Tiny Brains cannot be picked up and played by a single person. The game places heavy emphasis on cooperation, with up to four players. This is why I enlisted the help of my brother, who played through the entire game with me (thanks!). The game is a co-op puzzle-platformer, after all.
Tiny Brains puts each player (up to four) in control of their own “Tiny Brain”. The Tiny Brains are these small, colorful little critters created in a lab by some outrageous scientist whose voice acting was incredibly amusing to listen to. Each Tiny Brain has its own ability, unique to itself. The green one is able to suck objects towards it, the purple one propels objects away from it, the red one swaps its position with an object, and the blue one can form a block of ice at will, which can serve as both a platform and a weapon.
The gameplay itself is for the most part, solid. I did notice a fair bit of clipping issues, where I’d get stuck in a toy tree or some other random object. I usually brought this upon myself by bringing objects towards me using the green Tiny Brain, but still a noticeable issue around larger objects (a large telephone in my case).
The puzzles in the game were relatively well-balanced. Not too many difficult ones, not too many easy ones. The game struck this perfect harmony in difficulty and kept us playing. The puzzles themselves incorporate each of the Tiny Brain’s abilities, so they’re a bit easy to understand once you can comprehend which character uses which ability. I should also mention that the game changes dramatically based on the amount of players present. You can go at the game alone, but it is nowhere near as fun as playing it with others.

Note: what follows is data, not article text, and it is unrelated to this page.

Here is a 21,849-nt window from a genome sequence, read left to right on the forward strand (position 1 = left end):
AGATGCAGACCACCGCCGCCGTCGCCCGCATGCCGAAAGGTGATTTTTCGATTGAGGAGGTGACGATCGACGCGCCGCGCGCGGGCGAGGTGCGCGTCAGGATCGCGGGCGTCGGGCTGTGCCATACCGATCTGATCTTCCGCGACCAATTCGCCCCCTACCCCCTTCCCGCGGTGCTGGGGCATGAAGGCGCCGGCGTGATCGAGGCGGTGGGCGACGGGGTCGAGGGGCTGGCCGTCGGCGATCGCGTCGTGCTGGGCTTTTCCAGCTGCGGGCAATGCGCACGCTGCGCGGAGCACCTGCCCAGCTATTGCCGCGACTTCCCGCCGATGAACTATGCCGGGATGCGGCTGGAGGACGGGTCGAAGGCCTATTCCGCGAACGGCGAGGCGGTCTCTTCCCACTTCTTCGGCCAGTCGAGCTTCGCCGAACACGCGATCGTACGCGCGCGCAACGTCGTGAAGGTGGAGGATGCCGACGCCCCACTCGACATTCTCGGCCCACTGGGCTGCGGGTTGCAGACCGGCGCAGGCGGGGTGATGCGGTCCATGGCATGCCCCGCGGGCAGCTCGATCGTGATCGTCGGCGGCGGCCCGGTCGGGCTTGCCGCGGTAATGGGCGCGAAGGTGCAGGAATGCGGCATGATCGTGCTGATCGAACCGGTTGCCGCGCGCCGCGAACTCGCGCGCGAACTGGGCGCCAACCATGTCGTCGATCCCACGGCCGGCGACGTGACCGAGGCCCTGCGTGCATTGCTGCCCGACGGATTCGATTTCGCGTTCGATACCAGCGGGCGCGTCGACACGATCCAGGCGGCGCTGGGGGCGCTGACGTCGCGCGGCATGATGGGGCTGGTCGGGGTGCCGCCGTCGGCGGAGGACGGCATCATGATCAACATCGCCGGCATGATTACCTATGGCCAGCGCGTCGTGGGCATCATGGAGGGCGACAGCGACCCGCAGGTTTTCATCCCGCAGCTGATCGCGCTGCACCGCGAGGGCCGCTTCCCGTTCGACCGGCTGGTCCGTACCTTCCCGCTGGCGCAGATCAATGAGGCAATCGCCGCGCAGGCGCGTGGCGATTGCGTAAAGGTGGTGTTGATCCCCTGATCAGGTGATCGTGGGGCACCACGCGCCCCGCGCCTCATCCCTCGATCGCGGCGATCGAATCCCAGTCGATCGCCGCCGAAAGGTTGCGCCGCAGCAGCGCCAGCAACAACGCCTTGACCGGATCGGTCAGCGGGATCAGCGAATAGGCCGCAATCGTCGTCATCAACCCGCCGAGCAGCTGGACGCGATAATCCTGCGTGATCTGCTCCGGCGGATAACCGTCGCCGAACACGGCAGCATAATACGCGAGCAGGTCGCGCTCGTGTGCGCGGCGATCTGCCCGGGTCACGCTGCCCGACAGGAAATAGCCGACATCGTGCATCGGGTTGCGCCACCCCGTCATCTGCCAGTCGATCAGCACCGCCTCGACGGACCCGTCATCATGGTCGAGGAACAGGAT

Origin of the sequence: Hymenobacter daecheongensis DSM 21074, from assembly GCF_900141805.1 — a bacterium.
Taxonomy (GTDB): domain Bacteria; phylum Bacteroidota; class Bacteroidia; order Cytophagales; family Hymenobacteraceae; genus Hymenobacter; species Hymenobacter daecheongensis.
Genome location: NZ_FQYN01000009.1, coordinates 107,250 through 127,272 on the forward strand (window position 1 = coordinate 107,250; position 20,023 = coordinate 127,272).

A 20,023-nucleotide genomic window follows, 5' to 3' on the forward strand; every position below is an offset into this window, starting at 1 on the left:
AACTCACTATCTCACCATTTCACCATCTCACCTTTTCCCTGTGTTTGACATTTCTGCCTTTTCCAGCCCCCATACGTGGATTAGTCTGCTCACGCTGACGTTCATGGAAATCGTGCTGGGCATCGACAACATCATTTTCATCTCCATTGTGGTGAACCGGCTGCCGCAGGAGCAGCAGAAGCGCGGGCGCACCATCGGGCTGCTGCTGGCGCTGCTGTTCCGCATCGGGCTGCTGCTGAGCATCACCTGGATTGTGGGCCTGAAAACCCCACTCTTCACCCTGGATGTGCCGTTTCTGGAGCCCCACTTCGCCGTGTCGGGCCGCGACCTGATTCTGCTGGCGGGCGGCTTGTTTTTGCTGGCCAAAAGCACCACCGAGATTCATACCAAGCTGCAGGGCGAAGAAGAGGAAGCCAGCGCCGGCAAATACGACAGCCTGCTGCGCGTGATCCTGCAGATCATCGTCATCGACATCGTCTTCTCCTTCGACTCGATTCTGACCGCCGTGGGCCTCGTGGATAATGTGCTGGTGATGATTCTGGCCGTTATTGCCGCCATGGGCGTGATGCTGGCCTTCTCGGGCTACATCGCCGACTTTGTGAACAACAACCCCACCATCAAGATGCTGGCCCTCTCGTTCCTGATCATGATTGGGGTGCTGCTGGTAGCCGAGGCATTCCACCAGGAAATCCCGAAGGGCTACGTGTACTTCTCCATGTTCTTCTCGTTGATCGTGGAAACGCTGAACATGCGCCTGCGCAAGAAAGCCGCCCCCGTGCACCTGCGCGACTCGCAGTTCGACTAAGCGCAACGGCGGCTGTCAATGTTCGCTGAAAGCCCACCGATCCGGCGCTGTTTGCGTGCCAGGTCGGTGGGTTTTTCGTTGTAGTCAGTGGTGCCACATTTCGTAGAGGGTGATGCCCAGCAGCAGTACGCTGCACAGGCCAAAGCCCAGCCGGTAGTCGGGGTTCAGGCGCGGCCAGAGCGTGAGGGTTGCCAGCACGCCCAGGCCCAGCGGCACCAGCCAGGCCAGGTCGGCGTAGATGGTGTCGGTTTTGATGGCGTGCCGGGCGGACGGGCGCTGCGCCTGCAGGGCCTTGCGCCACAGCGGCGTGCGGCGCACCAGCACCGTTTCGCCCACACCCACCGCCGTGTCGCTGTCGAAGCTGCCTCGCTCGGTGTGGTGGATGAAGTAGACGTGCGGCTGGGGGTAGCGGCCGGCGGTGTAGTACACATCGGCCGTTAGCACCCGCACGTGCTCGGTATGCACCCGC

Tiny Brains makes use of the childish type of graphics you’d find in any modern 3D platformer, and that’s not a bad thing, I certainly enjoyed the visuals. The game’s setting really shined when we were presented with actual-sized objects, like a giant telephone, in which we were able to jump on the buttons to dial separate numbers. Tiny Brains constantly reminded me of a classic game I had played as a kid, Mouse Trap. You know, that game with the innumerable amount of parts that required assembling on the board.
Tiny Brains is an excellent option for those looking for a fun co-op experience, and its biggest appeal is probably the younger audience, but I believe it can also be enjoyed by just about anyone. The game does come with one epic flaw, and that would be the length of the game. It took my brother and I about two hours to beat the campaign. Keep in mind that this does not include the various other modes offered, of which there are several (and they’re quite fun!). Tiny Brains was a memorable experience, and I urge you all to try it out for yourselves.